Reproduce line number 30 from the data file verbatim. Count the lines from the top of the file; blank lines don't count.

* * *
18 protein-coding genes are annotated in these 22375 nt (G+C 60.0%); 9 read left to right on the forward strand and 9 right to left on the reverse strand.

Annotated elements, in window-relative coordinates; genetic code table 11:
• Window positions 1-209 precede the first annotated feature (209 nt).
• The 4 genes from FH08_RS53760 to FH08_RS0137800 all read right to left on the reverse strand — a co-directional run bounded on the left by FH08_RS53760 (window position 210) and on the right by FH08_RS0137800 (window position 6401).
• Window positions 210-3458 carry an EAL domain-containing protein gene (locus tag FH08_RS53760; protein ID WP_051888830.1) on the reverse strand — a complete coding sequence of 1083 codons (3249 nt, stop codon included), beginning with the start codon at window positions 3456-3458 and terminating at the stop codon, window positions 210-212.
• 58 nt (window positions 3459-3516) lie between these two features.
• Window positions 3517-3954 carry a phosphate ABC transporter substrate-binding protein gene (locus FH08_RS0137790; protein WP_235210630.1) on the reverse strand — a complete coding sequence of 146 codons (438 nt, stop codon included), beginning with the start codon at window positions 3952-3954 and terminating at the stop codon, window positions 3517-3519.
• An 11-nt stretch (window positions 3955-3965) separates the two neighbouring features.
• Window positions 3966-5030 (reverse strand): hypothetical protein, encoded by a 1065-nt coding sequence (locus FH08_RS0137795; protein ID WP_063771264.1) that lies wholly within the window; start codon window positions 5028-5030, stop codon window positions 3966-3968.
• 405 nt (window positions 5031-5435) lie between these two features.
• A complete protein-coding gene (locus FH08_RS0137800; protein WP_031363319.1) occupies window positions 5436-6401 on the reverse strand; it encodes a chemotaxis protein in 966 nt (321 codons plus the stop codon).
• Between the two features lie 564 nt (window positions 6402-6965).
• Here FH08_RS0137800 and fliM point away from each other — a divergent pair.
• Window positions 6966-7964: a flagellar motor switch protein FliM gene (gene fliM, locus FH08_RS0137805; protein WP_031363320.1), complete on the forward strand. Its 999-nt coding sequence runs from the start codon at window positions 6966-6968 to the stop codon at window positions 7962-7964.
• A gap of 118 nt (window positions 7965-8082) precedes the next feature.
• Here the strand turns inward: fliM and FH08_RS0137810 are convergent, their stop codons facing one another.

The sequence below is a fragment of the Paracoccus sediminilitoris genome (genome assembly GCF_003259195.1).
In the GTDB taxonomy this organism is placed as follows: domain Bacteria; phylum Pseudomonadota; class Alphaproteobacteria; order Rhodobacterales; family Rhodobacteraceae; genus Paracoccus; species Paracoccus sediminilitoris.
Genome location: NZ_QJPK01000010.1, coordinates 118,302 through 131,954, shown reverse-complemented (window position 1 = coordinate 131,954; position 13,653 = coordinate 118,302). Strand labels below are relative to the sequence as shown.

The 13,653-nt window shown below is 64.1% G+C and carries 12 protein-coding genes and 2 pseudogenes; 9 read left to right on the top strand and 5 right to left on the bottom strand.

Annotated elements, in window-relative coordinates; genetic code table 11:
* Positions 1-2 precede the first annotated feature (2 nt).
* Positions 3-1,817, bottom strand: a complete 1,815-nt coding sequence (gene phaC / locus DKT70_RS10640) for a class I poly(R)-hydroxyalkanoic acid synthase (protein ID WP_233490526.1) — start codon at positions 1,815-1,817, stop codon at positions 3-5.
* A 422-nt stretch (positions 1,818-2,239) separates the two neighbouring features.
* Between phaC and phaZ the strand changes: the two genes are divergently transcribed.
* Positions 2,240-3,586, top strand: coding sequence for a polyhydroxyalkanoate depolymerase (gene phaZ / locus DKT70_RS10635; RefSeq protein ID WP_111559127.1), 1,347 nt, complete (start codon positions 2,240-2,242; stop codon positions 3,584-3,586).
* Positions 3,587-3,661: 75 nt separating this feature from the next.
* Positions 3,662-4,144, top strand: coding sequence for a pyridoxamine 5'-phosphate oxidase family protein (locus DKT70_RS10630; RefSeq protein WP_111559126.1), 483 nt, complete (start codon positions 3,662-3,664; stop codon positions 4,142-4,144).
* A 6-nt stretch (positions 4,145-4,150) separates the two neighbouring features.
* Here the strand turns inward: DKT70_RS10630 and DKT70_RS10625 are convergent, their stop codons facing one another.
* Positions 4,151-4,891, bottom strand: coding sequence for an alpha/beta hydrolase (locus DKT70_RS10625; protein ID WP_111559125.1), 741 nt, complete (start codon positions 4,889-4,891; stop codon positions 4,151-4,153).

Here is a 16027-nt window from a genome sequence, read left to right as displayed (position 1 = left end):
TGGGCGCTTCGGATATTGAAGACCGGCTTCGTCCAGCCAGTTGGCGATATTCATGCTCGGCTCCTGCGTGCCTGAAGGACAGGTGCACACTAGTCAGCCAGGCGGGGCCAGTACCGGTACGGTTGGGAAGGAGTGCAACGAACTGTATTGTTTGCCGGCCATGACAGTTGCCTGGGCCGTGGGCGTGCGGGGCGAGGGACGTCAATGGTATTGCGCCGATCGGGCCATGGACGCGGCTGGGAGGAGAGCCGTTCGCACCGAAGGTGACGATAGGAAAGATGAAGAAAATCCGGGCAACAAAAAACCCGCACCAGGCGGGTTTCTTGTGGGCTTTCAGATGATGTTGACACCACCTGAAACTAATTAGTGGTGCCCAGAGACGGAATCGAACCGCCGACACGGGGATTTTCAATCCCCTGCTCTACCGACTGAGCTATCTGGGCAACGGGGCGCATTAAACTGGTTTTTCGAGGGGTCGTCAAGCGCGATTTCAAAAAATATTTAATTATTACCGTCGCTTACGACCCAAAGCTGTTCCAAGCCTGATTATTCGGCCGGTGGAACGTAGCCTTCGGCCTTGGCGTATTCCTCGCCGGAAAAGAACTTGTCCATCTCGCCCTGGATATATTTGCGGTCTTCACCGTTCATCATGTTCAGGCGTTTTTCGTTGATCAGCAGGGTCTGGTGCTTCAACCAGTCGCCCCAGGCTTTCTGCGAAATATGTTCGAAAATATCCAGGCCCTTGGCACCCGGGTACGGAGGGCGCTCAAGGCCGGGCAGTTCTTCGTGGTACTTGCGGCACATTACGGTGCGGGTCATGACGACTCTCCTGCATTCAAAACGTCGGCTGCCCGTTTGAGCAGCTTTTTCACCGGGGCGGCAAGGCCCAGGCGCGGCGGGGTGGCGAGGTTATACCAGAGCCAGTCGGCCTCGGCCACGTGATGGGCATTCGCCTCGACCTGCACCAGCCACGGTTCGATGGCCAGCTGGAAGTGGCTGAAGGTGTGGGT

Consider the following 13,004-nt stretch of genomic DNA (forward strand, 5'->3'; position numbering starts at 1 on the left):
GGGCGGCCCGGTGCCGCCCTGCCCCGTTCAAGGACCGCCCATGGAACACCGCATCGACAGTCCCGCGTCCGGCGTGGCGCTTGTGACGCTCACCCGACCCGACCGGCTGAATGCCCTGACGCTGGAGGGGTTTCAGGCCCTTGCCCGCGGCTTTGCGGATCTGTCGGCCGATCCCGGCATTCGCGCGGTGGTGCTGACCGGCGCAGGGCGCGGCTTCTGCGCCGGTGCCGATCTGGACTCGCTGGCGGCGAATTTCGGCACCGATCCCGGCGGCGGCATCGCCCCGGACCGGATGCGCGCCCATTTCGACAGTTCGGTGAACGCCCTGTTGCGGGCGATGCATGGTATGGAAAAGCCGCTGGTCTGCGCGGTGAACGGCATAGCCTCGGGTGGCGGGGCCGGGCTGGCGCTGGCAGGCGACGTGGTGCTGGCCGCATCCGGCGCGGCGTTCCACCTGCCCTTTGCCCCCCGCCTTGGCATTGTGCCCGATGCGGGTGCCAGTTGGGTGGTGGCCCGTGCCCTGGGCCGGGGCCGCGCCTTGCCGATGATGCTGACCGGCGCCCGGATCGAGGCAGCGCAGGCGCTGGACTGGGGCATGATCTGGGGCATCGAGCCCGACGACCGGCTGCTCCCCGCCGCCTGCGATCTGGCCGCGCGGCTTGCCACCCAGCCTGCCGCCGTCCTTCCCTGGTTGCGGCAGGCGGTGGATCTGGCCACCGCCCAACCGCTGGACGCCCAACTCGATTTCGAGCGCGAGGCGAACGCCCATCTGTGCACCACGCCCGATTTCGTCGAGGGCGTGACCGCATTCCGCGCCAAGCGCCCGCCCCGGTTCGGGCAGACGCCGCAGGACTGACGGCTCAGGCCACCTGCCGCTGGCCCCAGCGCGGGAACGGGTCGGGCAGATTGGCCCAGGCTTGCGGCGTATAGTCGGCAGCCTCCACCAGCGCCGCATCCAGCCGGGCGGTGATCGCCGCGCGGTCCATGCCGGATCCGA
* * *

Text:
* Here the strand turns inward: DKT70_RS10630 and DKT70_RS10625 are convergent, their stop codons facing one another.